ADP, released their proprietary private payrolls jobs report. This month ADP is reporting a gain of 176,000 private sector jobs in June. May 2012 was revised up by 3,000, from 133,000 to 136,000. In contrast, the BLS reported 82,000 private sector jobs for May 2012. Graphed below are the reported private sector jobs from ADP. This report does not include government, or public jobs. ADP rarely mirrors the BLS report, which is released tomorrow.
Almost all of ADP's private job growth was in the service sector, the 2nd month in a row, which gained 160,000 jobs. The goods sector only gained 16,000 jobs. Manufacturing, part of the goods sector, gain 4,000 jobs, a reverse from May's 2,000 decline. Construction added 8,000 jobs, also a reverse of the last two months. ADP's financial services jobs increased by 11,000 jobs, the 11th month in a row for private payroll increases for the financial sector.
This report, if it matches Friday's official unemployment report, would overall imply overall moderate job growth. Governments have just been shedding jobs, which are part of the BLS report. The U.S. needs about 100,000 jobs per month just to keep up with population growth.
ADP captures jobs by business size, which is one of the best features of this report, due to it's relativity using the same statistical methods and timeline. In June:
Employment on large payrolls—-those with 500 or more workers-—increased 11,000 and employment on medium payrolls—-those with 50 to 499 workers—-rose 72,000 in June. Employment on small payrolls—-those with up to 49 workers-—rose 93,000 that same period. Of the 72,000 jobs created by medium-sized payrolls, 7,000 jobs were created by the goods-producing sector and 65,000 jobs were created by the service-providing sector.
Below is the graph of ADP private sector job creation breakdown of large businesses (bright red), median business (blue) and small business (maroon). For large business jobs, the scale is on the right of the graph. Medium and Small businesses' scale is on the left.
Large business, who lobby Congress for their bad trade deals, more offshore outsourcing through foreign guest worker importation and labor arbitrage, are almost absent from job creation in terms of hiring Americans. Notice how large businesses cliff dove in 2008, shedding employees, and have not returned at all to pre-recession employment levels. This pattern actually starts just about the time offshore outsourcing and the China PNTR came into effect, year 2000. Small businesses, on the other hand, have increased employment. May I suggest that small businesses are not international, they are not signing offshore outsourcing contracts and moving jobs to India and China. Multinationals, on the other hand, the below decade trend line clearly shows these so called U.S. corporations have abandoned the U.S. worker, on whole.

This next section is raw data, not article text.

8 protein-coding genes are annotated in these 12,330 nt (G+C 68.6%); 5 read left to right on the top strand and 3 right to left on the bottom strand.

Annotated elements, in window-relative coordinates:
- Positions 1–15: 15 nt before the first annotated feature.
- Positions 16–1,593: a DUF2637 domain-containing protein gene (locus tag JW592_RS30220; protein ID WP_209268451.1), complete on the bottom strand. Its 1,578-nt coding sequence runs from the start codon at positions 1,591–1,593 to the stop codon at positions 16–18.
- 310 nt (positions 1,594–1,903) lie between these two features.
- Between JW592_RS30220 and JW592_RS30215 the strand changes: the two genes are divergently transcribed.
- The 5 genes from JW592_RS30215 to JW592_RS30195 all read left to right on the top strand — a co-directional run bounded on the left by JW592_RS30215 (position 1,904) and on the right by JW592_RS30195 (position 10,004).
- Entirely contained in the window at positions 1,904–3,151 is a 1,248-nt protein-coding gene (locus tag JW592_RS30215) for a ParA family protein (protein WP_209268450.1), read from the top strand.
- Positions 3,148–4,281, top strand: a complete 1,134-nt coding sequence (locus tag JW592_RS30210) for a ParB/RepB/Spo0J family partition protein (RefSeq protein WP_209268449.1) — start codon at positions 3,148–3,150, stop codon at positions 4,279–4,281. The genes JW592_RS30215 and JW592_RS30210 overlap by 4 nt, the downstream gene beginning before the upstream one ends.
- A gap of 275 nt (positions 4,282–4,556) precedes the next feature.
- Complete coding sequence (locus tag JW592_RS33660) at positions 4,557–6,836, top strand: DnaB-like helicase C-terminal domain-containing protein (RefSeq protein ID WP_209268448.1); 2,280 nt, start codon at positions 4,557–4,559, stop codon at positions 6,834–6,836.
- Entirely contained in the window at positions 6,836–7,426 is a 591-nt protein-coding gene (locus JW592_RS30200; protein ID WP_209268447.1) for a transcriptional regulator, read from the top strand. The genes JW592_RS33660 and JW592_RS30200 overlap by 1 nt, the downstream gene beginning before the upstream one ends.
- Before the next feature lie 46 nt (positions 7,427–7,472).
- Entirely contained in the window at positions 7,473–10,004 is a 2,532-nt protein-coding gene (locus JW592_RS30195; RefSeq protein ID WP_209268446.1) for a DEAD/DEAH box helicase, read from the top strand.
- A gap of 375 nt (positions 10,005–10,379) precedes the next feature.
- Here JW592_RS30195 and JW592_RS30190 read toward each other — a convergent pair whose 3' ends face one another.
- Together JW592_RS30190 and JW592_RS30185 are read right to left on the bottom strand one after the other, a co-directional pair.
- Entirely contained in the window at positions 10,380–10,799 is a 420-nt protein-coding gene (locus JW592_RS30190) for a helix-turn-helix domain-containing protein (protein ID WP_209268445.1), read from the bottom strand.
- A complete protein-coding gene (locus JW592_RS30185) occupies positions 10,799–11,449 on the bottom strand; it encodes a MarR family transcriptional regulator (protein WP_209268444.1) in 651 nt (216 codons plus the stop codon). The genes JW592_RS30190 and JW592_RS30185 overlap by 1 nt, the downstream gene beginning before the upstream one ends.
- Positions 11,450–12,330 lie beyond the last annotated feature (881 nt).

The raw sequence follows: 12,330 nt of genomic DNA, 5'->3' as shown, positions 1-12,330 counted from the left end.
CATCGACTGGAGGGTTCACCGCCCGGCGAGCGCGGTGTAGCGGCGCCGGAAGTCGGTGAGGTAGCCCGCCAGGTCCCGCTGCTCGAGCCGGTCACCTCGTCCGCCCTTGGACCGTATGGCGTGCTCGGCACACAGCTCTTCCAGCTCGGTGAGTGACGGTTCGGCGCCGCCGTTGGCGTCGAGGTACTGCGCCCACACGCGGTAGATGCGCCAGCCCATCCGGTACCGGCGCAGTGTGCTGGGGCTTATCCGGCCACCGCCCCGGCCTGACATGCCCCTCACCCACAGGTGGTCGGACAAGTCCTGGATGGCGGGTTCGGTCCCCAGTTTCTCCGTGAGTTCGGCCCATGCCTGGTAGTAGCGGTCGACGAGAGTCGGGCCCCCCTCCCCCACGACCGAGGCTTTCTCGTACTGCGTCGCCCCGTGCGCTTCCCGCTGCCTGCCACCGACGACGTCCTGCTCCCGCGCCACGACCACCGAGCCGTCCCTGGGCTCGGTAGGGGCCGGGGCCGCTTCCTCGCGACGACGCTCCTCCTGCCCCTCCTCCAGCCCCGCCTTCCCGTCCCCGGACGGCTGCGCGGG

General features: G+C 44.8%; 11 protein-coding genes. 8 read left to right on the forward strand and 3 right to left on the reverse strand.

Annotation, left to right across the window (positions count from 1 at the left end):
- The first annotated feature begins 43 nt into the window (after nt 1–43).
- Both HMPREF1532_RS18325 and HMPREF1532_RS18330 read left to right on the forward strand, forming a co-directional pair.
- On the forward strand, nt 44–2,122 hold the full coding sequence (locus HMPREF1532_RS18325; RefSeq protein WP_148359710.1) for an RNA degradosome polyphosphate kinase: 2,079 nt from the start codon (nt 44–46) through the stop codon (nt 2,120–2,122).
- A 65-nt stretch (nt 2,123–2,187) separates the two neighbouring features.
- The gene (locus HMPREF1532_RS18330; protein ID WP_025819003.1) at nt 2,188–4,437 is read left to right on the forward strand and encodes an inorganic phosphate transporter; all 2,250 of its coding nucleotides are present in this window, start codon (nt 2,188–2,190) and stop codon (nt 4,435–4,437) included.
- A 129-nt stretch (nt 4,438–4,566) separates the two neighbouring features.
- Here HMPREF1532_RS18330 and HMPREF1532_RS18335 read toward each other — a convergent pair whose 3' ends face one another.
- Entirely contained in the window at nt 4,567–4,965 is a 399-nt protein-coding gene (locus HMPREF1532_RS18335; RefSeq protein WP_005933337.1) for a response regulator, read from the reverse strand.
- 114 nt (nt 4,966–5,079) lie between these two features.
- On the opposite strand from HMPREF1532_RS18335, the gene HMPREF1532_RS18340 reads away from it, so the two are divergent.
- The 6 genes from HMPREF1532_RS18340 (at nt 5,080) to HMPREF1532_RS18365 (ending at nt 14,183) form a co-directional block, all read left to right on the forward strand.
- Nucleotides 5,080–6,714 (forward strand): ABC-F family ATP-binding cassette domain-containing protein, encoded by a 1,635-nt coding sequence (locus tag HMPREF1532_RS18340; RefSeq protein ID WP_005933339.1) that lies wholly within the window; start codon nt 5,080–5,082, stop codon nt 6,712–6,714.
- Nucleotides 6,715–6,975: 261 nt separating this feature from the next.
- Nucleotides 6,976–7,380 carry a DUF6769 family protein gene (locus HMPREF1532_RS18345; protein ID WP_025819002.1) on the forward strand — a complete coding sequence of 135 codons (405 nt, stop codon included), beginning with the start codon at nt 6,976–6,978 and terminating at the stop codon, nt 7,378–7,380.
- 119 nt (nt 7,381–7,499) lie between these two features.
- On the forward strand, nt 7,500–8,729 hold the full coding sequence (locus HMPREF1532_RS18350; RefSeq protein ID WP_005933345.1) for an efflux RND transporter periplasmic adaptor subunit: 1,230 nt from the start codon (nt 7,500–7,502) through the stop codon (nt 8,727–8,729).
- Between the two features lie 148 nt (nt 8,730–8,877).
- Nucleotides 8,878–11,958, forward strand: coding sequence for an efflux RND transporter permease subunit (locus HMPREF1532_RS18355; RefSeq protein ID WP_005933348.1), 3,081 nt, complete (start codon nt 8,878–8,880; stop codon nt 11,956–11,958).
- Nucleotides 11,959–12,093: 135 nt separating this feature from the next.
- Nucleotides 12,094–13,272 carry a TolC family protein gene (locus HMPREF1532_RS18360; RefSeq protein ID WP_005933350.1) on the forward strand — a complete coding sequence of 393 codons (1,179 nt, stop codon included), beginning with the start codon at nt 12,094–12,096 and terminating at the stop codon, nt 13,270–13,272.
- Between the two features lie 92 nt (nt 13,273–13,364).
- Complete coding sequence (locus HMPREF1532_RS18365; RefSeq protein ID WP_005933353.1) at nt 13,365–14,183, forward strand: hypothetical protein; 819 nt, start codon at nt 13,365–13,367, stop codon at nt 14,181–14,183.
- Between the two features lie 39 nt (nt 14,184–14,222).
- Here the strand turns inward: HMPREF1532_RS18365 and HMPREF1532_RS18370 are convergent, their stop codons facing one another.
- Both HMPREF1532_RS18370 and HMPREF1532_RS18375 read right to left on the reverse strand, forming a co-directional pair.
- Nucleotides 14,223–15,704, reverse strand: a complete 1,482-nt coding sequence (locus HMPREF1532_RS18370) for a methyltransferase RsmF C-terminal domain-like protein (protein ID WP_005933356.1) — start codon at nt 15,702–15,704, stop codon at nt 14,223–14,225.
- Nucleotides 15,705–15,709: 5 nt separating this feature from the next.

There is a historic strong mismatch between ADP and the BLS jobs report, although recently the two are converging again recently. To date, the number of private nonfarm payroll jobs ADP reports versus what the BLS reports and on a month-to-month and even cumulative basis do not match. This monthly error is often large, especially when looking at small job growth overall (< 400,000 jobs per month) on a month to month basis. The monthly BLS jobs survey (CES) has a 100,000 payroll jobs overall margin of error.
The below graph shows shows how many private sector payroll jobs, each month, ADP was off by in comparison to what the BLS reported. This is a monthly graph, not cumulative. As we can see, it's rare where the two monthly reports get the exact same private payrolls growth numbers and April was off by 17,000 jobs, May was off by 54,000. When the below graph number is negative, that means the BLS reported a larger number of jobs than ADP did, when the graph bar is positive, it means ADP reported larger private payrolls. Again, these are private sector jobs which is different from the BLS headline number. This graph was updated with the June BLS jobs report.
Below is the cumulative difference between what the ADP reports as the private nonfarm payroll jobs vs. the BLS (ADP minus BLS). This line shows the divergence, over time in number of nonfarm private payroll jobs reported between the two reports. The difference was stabilizing around 400,000, now increasing once again. This article was updated with the June BLS private non-farm payrolls data.
While ADP notes a simple correlation of 0.95, well, a 5% error between monthly reported jobs numbers is an average, and we can see on some months the differences are quite large and around 2008, the difference started to hit about 900,000 jobs. That said, the reported job growth is so piss pour, statistically we're rolling around in the margin of error each month.
ADP does use the same seasonal adjustment as the BLS, but their other methodology and even sampling size are different, proprietary. That said, ADP has now put up some details of their methodology to explain the statistical differences between their estimate, the actual mathematics, vs. the BLS. This is new, and good ADP is disclosing their entire methodology so we may get more apples to apples comparisons of the two reports. The graph below is the monthly change of private jobs as reported by ADP.
Regardless of the statistical differences between ADP and the BLS, June's report indicates a moderate job growth. Sorry folks, 100k range job growth numbers do not mean the Gods are now shining upon us. More we're all simply used to seeing beyond belief, pathetic job growth numbers. We still have estimated 28 million people needing a job. Four Hundred thousand monthly job growth, on the other hand, would be something to sing hallelujah over.
Here is last month's ADP private sector jobs report overview, only graphs revised.